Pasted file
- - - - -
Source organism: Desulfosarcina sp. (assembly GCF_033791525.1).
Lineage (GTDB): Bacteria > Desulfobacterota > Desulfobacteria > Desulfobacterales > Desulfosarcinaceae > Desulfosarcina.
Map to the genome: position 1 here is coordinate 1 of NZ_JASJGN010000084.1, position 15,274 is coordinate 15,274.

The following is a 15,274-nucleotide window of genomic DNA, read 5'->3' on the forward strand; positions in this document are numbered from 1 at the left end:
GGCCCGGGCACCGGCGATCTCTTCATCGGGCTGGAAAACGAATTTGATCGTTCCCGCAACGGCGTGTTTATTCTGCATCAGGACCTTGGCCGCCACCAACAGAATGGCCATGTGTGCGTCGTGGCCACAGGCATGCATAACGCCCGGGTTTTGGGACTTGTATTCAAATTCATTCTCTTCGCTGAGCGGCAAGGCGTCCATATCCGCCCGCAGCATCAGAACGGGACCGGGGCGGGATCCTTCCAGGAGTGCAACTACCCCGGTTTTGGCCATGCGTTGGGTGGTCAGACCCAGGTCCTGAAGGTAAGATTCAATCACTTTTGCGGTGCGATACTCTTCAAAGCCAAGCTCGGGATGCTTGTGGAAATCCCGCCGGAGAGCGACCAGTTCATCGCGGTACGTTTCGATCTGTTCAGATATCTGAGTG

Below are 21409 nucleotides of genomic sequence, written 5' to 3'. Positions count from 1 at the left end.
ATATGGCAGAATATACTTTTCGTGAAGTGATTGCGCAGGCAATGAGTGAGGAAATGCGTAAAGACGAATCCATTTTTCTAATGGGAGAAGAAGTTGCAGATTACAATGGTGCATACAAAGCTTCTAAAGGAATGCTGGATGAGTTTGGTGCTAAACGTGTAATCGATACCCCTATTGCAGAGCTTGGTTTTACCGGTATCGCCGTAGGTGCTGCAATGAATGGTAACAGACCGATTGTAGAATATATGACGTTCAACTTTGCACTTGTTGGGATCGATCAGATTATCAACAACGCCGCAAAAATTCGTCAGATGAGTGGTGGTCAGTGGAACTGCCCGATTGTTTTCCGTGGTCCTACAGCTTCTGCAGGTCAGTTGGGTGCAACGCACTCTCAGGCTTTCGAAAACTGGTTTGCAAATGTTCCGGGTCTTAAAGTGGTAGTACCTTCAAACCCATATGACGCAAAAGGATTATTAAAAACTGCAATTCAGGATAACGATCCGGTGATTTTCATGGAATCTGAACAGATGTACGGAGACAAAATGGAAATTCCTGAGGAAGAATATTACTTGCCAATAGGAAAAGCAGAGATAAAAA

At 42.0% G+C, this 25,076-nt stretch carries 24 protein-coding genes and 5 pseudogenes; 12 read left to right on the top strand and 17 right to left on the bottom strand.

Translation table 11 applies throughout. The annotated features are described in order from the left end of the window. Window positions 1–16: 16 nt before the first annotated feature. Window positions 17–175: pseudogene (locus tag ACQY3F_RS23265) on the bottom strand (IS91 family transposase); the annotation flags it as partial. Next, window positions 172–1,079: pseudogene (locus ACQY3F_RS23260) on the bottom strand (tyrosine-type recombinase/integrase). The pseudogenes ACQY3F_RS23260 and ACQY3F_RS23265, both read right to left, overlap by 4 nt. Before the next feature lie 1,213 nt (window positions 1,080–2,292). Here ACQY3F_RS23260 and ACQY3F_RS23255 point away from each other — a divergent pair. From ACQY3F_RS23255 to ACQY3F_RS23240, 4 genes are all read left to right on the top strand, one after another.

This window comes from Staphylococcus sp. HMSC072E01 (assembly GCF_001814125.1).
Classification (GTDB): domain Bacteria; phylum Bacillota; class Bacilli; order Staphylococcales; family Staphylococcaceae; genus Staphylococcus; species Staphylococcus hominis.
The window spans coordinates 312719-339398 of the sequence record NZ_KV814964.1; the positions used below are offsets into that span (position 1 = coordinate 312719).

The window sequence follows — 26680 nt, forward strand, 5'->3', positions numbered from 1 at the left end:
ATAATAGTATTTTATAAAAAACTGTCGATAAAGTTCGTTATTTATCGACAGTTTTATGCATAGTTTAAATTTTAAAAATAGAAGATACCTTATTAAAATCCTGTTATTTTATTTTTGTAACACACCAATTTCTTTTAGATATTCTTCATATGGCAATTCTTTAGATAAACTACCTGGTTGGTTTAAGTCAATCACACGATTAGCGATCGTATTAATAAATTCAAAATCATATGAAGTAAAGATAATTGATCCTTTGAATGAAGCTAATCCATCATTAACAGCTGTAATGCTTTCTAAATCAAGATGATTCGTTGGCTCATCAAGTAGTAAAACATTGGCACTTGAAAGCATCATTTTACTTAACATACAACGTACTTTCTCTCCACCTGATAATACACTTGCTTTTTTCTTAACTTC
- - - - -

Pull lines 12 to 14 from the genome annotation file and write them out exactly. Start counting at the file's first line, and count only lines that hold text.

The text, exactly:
The window spans coordinates 312719-339398 of the sequence record NZ_KV814964.1; the positions used below are offsets into that span (position 1 = coordinate 312719).

The window sequence follows — 26680 nt, forward strand, 5'->3', positions numbered from 1 at the left end:
ATAATAGTATTTTATAAAAAACTGTCGATAAAGTTCGTTATTTATCGACAGTTTTATGCATAGTTTAAATTTTAAAAATAGAAGATACCTTATTAAAATCCTGTTATTTTATTTTTGTAACACACCAATTTCTTTTAGATATTCTTCATATGGCAATTCTTTAGATAAACTACCTGGTTGGTTTAAGTCAATCACACGATTAGCGATCGTATTAATAAATTCAAAATCATATGAAGTAAAGATAATTGATCCTTTGAATGAAGCTAATCCATCATTAACAGCTGTAATGCTTTCTAAATCAAGATGATTCGTTGGCTCATCAAGTAGTAAAACATTGGCACTTGAAAGCATCATTTTACTTAACATACAACGTACTTTCTCTCCACCTGATAATACACTTGCTTTTTTCTTAACTTC